IT WAS AROUND 4 a.m. on Feb. 23, 2020. Malik Scott had just landed back in Los Angeles. He was tired. He was distraught, and quite suddenly, he was being offered a new job.
“I’m going to make changes,” Deontay Wilder said. “I want you to be my head trainer.”
There was already debate as to whether Wilder was in an optimal frame of mind. Hours before, he had suffered his first defeat — not merely a stoppage, but a kind of ritualized humiliation at the hands of Tyson Fury. Fury took the WBC heavyweight belt Wilder had worn for six years in that rematch. But it was trainer Mark Breland, at least to Wilder’s distressed manner of thinking, who took his pride. Breland’s throwing in the towel was widely praised as an act of sound judgment and great mercy. But Wilder — who had long promised to banish anyone who surrendered on his behalf — considered it an act of betrayal.
But which Wilder was on the phone? The man himself or his outsized persona? Aside from greed, the most potent force in boxing is ego. One cannot be the heavyweight champion of the world — a real champ of the Baddest Man variety — without a monumental ego. It’s a job requirement, at least for those very few whose job is performed basically naked to the world, trying to knock out other very large and dangerous men. But the ego inevitably comes with commensurate insecurities. What got you that belt in the first place can also blind you. That’s why “Baddest Men” get damaged. And that’s why Scott didn’t jump at the job but rather, improbably, started setting conditions.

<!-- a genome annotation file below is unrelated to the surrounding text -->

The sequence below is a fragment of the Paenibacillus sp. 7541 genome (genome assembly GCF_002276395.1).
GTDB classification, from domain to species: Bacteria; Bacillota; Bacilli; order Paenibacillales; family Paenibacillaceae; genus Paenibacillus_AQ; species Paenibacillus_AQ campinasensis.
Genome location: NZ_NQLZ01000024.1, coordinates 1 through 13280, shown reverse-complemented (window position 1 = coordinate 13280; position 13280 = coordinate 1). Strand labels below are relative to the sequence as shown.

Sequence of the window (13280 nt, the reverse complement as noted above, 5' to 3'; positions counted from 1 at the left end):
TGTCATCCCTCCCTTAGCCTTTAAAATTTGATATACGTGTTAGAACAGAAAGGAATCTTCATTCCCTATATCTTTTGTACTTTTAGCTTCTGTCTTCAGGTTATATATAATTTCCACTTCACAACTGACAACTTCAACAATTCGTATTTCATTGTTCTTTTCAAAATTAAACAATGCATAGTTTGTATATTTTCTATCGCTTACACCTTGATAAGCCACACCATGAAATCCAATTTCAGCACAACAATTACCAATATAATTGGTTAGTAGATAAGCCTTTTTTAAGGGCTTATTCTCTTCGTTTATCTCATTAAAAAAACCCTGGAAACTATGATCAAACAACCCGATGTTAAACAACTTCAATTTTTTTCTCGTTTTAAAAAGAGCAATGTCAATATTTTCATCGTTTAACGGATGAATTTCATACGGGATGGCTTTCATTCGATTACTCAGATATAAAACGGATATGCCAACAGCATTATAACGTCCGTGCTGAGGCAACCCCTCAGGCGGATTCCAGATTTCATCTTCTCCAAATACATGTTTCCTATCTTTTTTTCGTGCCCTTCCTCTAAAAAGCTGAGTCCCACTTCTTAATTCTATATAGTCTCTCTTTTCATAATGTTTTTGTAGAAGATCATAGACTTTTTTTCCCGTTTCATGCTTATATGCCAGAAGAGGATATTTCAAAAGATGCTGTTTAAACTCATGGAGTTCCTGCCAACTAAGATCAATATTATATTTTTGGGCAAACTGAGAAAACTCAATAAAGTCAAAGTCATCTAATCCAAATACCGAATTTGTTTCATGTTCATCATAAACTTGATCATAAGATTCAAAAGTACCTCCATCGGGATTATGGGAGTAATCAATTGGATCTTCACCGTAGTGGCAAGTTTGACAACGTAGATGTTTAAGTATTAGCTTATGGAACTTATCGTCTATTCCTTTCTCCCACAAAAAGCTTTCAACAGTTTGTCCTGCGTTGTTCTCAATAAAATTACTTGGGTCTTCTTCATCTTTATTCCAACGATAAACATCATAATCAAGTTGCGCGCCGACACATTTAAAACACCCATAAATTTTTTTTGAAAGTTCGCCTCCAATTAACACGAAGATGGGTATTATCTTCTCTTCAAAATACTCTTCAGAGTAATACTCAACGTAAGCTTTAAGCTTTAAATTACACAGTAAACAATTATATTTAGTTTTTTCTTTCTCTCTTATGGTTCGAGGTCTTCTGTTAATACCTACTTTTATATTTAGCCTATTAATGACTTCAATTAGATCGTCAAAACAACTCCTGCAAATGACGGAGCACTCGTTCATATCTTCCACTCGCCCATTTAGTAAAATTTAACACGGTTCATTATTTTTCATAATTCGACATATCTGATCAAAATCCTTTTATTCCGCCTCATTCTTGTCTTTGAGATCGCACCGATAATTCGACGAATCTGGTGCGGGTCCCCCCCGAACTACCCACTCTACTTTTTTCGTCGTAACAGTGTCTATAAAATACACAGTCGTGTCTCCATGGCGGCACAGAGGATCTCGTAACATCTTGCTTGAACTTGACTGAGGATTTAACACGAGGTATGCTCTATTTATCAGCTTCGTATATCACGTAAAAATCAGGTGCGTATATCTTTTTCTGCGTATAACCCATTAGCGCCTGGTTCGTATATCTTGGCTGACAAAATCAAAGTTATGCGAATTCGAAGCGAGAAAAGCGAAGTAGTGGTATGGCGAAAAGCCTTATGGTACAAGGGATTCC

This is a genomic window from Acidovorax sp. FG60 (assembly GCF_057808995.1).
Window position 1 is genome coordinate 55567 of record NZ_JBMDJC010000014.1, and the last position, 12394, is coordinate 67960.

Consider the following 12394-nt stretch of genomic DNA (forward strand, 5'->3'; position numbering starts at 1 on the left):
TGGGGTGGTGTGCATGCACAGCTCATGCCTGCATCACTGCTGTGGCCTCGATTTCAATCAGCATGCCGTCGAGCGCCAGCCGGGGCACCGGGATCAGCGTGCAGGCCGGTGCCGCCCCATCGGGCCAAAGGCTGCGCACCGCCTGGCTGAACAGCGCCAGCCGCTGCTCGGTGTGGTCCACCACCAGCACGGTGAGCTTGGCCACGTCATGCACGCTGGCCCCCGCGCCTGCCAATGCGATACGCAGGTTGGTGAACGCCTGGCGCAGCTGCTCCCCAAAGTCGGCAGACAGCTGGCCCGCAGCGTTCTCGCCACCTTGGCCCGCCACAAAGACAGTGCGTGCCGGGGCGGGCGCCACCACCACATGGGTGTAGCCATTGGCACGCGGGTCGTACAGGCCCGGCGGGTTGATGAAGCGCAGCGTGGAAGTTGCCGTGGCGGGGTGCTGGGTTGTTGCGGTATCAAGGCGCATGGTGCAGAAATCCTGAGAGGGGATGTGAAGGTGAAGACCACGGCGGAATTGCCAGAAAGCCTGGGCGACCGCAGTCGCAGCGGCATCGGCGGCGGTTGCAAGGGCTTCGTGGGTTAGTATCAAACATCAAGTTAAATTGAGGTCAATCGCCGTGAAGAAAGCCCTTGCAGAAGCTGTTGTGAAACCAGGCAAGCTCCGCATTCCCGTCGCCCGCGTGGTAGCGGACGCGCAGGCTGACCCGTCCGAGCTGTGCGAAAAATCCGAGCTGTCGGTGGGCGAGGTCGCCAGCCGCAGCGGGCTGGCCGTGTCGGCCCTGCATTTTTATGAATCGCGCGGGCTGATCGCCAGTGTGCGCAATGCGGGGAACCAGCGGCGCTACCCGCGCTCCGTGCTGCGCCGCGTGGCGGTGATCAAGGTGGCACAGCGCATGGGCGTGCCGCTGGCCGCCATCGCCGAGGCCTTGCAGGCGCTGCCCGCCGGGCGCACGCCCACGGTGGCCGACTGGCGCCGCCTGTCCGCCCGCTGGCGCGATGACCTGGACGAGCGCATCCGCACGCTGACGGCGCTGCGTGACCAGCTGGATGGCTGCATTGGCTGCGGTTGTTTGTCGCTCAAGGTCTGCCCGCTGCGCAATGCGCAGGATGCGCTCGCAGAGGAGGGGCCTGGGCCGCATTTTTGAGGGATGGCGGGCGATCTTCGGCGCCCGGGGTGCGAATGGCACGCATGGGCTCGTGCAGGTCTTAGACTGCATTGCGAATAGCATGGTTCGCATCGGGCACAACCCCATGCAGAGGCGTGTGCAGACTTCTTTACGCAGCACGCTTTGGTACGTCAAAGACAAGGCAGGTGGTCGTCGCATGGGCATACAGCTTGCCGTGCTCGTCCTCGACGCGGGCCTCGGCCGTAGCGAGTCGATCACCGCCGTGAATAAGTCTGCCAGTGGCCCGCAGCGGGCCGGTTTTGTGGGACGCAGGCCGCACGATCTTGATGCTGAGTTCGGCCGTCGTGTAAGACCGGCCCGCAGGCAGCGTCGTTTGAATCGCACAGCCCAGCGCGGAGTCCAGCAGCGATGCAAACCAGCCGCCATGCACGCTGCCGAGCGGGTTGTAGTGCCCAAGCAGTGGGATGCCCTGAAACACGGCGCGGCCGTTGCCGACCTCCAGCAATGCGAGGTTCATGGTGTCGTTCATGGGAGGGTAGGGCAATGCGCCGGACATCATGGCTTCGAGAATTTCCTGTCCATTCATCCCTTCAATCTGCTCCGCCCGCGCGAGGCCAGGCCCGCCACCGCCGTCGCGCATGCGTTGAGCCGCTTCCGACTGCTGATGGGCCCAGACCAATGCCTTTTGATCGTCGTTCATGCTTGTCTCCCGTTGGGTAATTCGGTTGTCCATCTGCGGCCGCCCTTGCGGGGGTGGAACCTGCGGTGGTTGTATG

First was that none of the subsequent conditions interfere with their relationship. Scott had been, by turns, Wilder’s sparring partner, opponent (KO’d by in the first round on the Ides of March 2014) and, in the years since, his aide-de-camp, holding mitts for the champ and offering advice when asked for his counsel. Along the way, they become like brothers. Now, if Wilder were really serious, the dynamic between them would have to change, at least during working hours.
Second, Wilder would have to look in the mirror. Scott wasn’t talking about the persona — the superhero who had walked out earlier that night in a 40-pound armored suit of lights. He meant the man himself, the defeated champion, busted up as he was. That guy needed to understand what had happened.
“Bro, we didn’t lose a boxing match,” Scott recalls saying to Wilder. “We got beat up. … You have to look at yourself. Say, ‘I’m wrong. I’ve been going about it the wrong way.'”
The final condition was a sober assessment of the opponent who by now had become their mortal enemy. “Tyson Fury is one of the best mobile heavyweights of any era,” Scott says. “Tyson Fury beat us up. We have to make changes. If we don’t, it will be worse next time.”
In other words, Wilder could tell the world that the 40-pound suit — itself a token of a world-class ego — had left his legs fatigued. He could claim (as he eventually did, without anything approximating proof) that Fury’s gloves were loaded. But the actual work — the training — would have to be conducted with absolute humility.
Scott waited for the notoriously headstrong Wilder to disagree.
He did not.
“All that I was saying?” Scott recalls. “Deontay knew it already.”
CHAMPIONS WHO’VE SUFFERED traumatic first defeats tend to sign with established trainers. Miguel Cotto turned to Freddie Roach. Lennox Lewis and Wladimir Klitschko found Emanuel Steward. They weren’t merely brand names, but locks for the Hall of Fame. Scott, for his part, though, had never trained a pro, run a camp or held down a corner through the hectic miasma of fight night. Most of his training experience has come at a club in West Hills, California, where he works with kids 12 and under for free, as that’s what the great Fred Jenkins did for him at the ABC Gym back in North Philadelphia.